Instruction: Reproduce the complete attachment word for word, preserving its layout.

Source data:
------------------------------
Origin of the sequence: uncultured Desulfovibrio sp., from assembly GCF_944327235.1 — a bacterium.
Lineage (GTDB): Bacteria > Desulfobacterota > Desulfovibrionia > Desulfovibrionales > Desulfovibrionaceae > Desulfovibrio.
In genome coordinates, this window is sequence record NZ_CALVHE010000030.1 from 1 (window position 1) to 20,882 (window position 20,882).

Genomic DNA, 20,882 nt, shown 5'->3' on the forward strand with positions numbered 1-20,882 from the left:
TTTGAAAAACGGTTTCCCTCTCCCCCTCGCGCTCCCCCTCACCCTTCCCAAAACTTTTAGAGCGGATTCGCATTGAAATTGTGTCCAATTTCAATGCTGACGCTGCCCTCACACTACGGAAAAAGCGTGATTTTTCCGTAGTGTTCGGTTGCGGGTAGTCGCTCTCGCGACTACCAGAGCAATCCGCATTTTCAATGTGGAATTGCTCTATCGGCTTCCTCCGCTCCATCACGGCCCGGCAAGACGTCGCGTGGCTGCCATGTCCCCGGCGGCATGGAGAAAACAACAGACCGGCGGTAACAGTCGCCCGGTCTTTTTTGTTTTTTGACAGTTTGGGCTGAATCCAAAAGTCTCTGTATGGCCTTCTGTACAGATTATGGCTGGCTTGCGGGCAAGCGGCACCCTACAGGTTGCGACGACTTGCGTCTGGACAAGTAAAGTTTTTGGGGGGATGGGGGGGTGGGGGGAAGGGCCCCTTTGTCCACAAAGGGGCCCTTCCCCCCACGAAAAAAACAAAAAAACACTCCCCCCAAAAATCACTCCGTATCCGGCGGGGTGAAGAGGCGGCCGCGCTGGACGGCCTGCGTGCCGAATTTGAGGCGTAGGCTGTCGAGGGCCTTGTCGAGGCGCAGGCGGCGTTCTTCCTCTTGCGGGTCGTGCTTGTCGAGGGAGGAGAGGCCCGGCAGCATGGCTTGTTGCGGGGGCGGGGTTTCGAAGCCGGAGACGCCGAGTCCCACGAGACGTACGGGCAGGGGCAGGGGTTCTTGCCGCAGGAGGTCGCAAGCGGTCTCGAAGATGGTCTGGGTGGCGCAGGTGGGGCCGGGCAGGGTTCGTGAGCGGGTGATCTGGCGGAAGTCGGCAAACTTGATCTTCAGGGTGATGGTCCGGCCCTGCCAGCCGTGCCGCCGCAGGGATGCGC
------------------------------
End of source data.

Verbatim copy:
Origin of the sequence: uncultured Desulfovibrio sp., from assembly GCF_944327235.1 — a bacterium.
Lineage (GTDB): Bacteria > Desulfobacterota > Desulfovibrionia > Desulfovibrionales > Desulfovibrionaceae > Desulfovibrio.
In genome coordinates, this window is sequence record NZ_CALVHE010000030.1 from 1 (window position 1) to 20,882 (window position 20,882).

Genomic DNA, 20,882 nt, shown 5'->3' on the forward strand with positions numbered 1-20,882 from the left:
TTTGAAAAACGGTTTCCCTCTCCCCCTCGCGCTCCCCCTCACCCTTCCCAAAACTTTTAGAGCGGATTCGCATTGAAATTGTGTCCAATTTCAATGCTGACGCTGCCCTCACACTACGGAAAAAGCGTGATTTTTCCGTAGTGTTCGGTTGCGGGTAGTCGCTCTCGCGACTACCAGAGCAATCCGCATTTTCAATGTGGAATTGCTCTATCGGCTTCCTCCGCTCCATCACGGCCCGGCAAGACGTCGCGTGGCTGCCATGTCCCCGGCGGCATGGAGAAAACAACAGACCGGCGGTAACAGTCGCCCGGTCTTTTTTGTTTTTTGACAGTTTGGGCTGAATCCAAAAGTCTCTGTATGGCCTTCTGTACAGATTATGGCTGGCTTGCGGGCAAGCGGCACCCTACAGGTTGCGACGACTTGCGTCTGGACAAGTAAAGTTTTTGGGGGGATGGGGGGGTGGGGGGAAGGGCCCCTTTGTCCACAAAGGGGCCCTTCCCCCCACGAAAAAAACAAAAAAACACTCCCCCCAAAAATCACTCCGTATCCGGCGGGGTGAAGAGGCGGCCGCGCTGGACGGCCTGCGTGCCGAATTTGAGGCGTAGGCTGTCGAGGGCCTTGTCGAGGCGCAGGCGGCGTTCTTCCTCTTGCGGGTCGTGCTTGTCGAGGGAGGAGAGGCCCGGCAGCATGGCTTGTTGCGGGGGCGGGGTTTCGAAGCCGGAGACGCCGAGTCCCACGAGACGTACGGGCAGGGGCAGGGGTTCTTGCCGCAGGAGGTCGCAAGCGGTCTCGAAGATGGTCTGGGTGGCGCAGGTGGGGCCGGGCAGGGTTCGTGAGCGGGTGATCTGGCGGAAGTCGGCAAACTTGATCTTCAGGGTGATGGTCCGGCCCTGCCAGCCGTGCCGCCGCAGGGATGCGC